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Song Lyric Sunday – What? No Rules? Meet My Family, Then!

You know what happens when there are no rules? People run amuck doing whatever they please. Jim certainly let the chickens out of the hen house today! And I am shattering any idea of rules!


I decided today would be a good day to introduce you to my family through music. When I think about them I tried to focus on what song rises to the top in my memories.

Dad was a big man with a deep bass voice. He was a bit of a scoundrel in his early days but he was my best friend, my confidant, my biggest cheerleader. We took a lot of road trips and singing was always a way to pass the time. On long trips everyone would fall asleep except Dad and I. Behind the drivers seat I sat and would rub his shoulders to keep him awake as he drove into the night. This is when he would start singing the spiritual and hymn “Steal Away”. I looked hard to find an arrangement that sounded the most like Dad. This one by McHenry Boatright comes the closest.

Mom always shared her music with me. This is where I learned about Glenn Miller, Ned Miller, and Vaughn Monroe among others. “Racing With the Moon” was Vaughn Monroe’s signature song, highlighting his wonderful baritone voice. Hearing this song makes me think Mom is just in the next room listening to the record player.

Picking a song that reminded me of my sister, BJ, was difficult. She loved all the oldies from her generation. It came down to deciding between Elvis and Ricky Nelson. “Travelin’ Man” won out simply because I can see her popping the 45 on the record player and singing along. Remember watching Ozzie and Harriet and hoping there would be time for Ricky to sing at the end of the show?

My sister Rosie was a huge Paul Revere and the Raiders fan. She attended a Christian college in Tennessee and spent a great deal of time in Cherokee, NC. The outdoor play “Unto These Hills” depicts the pain and suffering that was a result of the Indian Removal Act of 1830, resulting in what is now known  as “The Trail of Tears”. She fought tirelessly for Native American rights. This song is one that always makes me think of her even though it contains some inaccuracies which seem to plague American history.

My brother is another story altogether. For him it was between The Beatles, The Left Banke, and Every Mother’s Son. I pondered “Get Back”, “Pretty Ballerina”, and “Come On Down to My Boat”. He drove me nuts with the first two putting the 45s on and playing them with the arm off. So, the winner today is Every Mother’s Son.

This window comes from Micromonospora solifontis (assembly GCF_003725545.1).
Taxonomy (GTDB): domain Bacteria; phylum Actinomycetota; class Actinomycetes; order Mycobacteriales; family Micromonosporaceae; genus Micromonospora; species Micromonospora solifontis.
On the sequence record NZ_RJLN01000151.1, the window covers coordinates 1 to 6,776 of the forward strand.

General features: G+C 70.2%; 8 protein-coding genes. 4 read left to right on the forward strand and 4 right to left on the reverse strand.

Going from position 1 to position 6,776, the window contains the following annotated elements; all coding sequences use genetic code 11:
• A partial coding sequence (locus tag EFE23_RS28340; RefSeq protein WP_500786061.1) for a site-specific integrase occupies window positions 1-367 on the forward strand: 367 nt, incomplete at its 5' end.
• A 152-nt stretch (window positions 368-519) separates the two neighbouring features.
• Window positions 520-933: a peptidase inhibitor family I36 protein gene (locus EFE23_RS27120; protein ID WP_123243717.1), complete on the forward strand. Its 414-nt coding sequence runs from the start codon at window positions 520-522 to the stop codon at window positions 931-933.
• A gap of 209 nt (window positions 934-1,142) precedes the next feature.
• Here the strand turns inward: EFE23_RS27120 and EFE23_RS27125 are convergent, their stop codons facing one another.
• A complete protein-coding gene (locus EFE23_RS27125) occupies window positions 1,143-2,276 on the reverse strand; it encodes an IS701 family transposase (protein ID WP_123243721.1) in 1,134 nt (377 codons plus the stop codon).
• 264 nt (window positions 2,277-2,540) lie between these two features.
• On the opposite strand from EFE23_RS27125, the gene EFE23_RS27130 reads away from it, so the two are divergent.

Why not join in on this Sunday blogging ritual. Head over to  Jim Adams blog to check out the rules and read some of the great responses to the weekly prompt.

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23 thoughts on “Song Lyric Sunday – What? No Rules? Meet My Family, Then!”

  1. Such an interesting iidea to showcase your family by using their musical favourites. I have no siblings, but my dad was an accomplished singer, and performed regularly in London pubs. He admired Frankie Laine, and Tony Bennet, and when I was older, I got to watch him sing on stage. This was one of his most requested songs.

    My mum couldn’t sing, but she had her favourite singers, and played records all of her life. This was not only one of her favourites, but also became one of mine. It was released the same year I was born.

    Best wishes, Pete.

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    1. Mom had a few Frankie Laine albums but I do not recall that particular song, Pete. I always loved Kay Starr and this is a beautiful song for her voice. Thank you for sharing them. It must have been something to hear your father sing on stage.

      (I had to rescue your post from the trash – not sure how it got there. All of my comments I leave for Frank disappear into thin air so who knows. I must be blocked in some way.)

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  2. I sing all the time but I never heard anybody singing in the family growing up.
    I always enjoyed Paul Revere’s music; but I had no idea what a riot he was live until I worked him. What a fun act.

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  3. My dad loved Perry Como. My mom Gilbert and Sullivan. My siblings liked whatever I liked since I was the oldest and brought home the records. Paul Revere and the Raiders played at an after football game dance when I was in high school. They weren’t famous yet.

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  4. Your house must’ve been so much fun with all that different music! Did you all play records at the same time??!! Lol.
    My Dad blasted operas every weekend morning!! As a teenager, I sure did NOT appreciate him disturbing my sleep and even today, i am NOT an opera fan!!

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  5. These are all great selections. “Come on down to my boat” was popular in ’67, the year my dad died. My cousin could play it, and I thought that was the coolest thing…

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    1. John, I can imagine how cool it was to hear someone you knew play a popular song. It was another song that defined a certain era. How old were you when your dad died? I was 18 when my mom died and that was tough. I feel like you must have been quite young.

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      1. I was two months shy of my 11th birthday. The day we visited my cousin (actually cousin once removed, he was my mom’s uncle’s son) we had just been to a travel agent, booking a trip to California. We didn’t realize it at the time, but Mom was thinking of moving us, and she was out there looking for teaching positions…

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